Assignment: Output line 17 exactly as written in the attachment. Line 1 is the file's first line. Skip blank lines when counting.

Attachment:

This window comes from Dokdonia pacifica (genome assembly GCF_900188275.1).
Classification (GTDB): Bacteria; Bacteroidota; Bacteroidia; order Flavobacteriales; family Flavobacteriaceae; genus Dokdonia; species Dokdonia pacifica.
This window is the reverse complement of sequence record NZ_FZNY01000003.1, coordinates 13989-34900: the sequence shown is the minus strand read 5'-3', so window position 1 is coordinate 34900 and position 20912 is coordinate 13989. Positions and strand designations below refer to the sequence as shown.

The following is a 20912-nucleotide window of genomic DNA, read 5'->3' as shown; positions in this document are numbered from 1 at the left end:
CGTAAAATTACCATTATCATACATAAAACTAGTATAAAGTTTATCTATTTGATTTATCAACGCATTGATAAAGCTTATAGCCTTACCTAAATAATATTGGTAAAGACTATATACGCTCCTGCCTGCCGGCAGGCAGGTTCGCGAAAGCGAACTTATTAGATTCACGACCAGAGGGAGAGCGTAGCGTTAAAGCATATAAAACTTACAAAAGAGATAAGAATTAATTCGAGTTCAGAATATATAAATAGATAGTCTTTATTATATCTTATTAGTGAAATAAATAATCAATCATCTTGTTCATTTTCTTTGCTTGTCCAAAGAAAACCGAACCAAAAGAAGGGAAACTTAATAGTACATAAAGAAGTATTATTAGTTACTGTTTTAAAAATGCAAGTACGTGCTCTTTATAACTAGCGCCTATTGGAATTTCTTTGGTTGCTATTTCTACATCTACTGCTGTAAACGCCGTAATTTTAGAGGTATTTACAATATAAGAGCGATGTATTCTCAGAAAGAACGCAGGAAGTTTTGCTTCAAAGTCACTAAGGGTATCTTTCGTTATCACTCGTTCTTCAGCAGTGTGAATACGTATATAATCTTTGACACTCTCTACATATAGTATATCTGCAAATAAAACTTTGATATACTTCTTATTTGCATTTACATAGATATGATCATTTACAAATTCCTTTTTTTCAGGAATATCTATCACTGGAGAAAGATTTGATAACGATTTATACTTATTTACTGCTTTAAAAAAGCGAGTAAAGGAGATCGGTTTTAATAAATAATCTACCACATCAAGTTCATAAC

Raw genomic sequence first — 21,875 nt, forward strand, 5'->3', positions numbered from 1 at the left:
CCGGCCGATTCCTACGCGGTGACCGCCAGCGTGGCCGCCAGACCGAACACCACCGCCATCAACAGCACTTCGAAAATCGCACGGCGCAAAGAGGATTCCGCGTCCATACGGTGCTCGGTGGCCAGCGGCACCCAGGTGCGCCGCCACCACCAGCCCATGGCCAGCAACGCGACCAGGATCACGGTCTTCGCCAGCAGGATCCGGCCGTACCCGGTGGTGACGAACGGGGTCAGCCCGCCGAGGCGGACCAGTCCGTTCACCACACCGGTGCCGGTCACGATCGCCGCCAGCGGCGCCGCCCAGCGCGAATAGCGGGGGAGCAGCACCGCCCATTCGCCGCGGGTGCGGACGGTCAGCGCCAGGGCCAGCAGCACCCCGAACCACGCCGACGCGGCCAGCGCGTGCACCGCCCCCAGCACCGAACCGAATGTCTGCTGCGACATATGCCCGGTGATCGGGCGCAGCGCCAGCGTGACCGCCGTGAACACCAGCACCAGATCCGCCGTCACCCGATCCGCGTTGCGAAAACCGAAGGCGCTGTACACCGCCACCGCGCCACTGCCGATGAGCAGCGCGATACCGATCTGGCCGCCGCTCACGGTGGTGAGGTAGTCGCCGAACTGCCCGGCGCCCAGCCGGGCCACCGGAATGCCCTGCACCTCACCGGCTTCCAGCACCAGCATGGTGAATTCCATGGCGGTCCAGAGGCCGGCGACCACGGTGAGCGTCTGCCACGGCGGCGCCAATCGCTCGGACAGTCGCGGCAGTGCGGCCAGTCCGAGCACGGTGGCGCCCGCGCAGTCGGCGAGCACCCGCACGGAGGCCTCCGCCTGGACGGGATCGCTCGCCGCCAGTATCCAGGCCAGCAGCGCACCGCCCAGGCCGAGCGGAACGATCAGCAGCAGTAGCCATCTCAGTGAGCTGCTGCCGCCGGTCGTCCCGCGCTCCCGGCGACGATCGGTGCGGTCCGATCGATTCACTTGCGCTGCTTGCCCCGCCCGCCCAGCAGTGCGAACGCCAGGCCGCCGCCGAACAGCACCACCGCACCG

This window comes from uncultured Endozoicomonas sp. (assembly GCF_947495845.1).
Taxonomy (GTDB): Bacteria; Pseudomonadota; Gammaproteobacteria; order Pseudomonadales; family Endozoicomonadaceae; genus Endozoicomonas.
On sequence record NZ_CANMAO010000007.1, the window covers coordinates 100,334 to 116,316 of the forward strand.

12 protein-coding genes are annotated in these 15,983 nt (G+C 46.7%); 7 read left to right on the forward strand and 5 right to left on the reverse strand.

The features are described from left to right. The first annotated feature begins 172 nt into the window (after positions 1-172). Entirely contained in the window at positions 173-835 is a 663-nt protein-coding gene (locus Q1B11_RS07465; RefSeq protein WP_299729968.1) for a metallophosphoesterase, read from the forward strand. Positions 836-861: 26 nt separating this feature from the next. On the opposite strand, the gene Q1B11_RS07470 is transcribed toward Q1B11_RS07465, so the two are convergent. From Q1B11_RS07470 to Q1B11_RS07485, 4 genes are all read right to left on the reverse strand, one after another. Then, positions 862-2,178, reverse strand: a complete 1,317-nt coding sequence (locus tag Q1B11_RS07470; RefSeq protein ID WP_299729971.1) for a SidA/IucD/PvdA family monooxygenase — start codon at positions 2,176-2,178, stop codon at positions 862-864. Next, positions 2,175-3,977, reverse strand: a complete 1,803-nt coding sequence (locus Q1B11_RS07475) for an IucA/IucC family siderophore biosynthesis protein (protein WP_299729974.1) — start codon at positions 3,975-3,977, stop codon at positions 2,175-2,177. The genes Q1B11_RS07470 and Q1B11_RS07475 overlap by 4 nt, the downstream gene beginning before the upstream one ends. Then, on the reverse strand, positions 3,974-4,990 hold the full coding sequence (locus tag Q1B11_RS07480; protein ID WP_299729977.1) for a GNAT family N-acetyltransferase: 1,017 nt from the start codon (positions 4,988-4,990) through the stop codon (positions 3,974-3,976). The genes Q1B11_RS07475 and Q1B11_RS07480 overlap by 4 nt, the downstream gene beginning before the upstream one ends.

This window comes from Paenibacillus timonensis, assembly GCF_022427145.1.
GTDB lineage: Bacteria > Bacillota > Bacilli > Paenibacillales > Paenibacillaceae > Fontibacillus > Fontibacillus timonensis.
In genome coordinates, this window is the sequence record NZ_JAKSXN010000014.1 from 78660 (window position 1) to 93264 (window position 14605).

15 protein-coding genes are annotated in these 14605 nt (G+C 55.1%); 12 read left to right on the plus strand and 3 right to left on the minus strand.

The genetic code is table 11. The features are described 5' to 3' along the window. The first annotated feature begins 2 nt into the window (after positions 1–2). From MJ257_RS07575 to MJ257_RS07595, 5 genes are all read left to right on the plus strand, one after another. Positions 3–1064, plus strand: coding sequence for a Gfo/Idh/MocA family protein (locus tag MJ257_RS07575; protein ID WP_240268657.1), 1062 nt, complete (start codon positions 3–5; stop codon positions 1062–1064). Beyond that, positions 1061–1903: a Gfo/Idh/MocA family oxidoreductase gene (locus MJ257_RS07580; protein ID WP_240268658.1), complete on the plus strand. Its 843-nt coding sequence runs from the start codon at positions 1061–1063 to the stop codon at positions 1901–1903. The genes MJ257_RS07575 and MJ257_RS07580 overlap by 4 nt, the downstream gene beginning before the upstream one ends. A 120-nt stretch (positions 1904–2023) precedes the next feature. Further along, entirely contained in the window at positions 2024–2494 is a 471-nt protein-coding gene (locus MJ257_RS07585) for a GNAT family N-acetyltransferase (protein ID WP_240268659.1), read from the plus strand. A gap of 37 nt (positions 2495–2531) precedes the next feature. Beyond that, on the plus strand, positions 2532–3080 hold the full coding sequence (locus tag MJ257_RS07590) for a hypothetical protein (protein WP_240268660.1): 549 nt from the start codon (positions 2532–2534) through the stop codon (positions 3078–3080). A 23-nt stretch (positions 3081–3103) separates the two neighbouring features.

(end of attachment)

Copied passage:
The genetic code is table 11. The features are described 5' to 3' along the window. The first annotated feature begins 2 nt into the window (after positions 1–2). From MJ257_RS07575 to MJ257_RS07595, 5 genes are all read left to right on the plus strand, one after another. Positions 3–1064, plus strand: coding sequence for a Gfo/Idh/MocA family protein (locus tag MJ257_RS07575; protein ID WP_240268657.1), 1062 nt, complete (start codon positions 3–5; stop codon positions 1062–1064). Beyond that, positions 1061–1903: a Gfo/Idh/MocA family oxidoreductase gene (locus MJ257_RS07580; protein ID WP_240268658.1), complete on the plus strand. Its 843-nt coding sequence runs from the start codon at positions 1061–1063 to the stop codon at positions 1901–1903. The genes MJ257_RS07575 and MJ257_RS07580 overlap by 4 nt, the downstream gene beginning before the upstream one ends. A 120-nt stretch (positions 1904–2023) precedes the next feature. Further along, entirely contained in the window at positions 2024–2494 is a 471-nt protein-coding gene (locus MJ257_RS07585) for a GNAT family N-acetyltransferase (protein ID WP_240268659.1), read from the plus strand. A gap of 37 nt (positions 2495–2531) precedes the next feature. Beyond that, on the plus strand, positions 2532–3080 hold the full coding sequence (locus tag MJ257_RS07590) for a hypothetical protein (protein WP_240268660.1): 549 nt from the start codon (positions 2532–2534) through the stop codon (positions 3078–3080). A 23-nt stretch (positions 3081–3103) separates the two neighbouring features.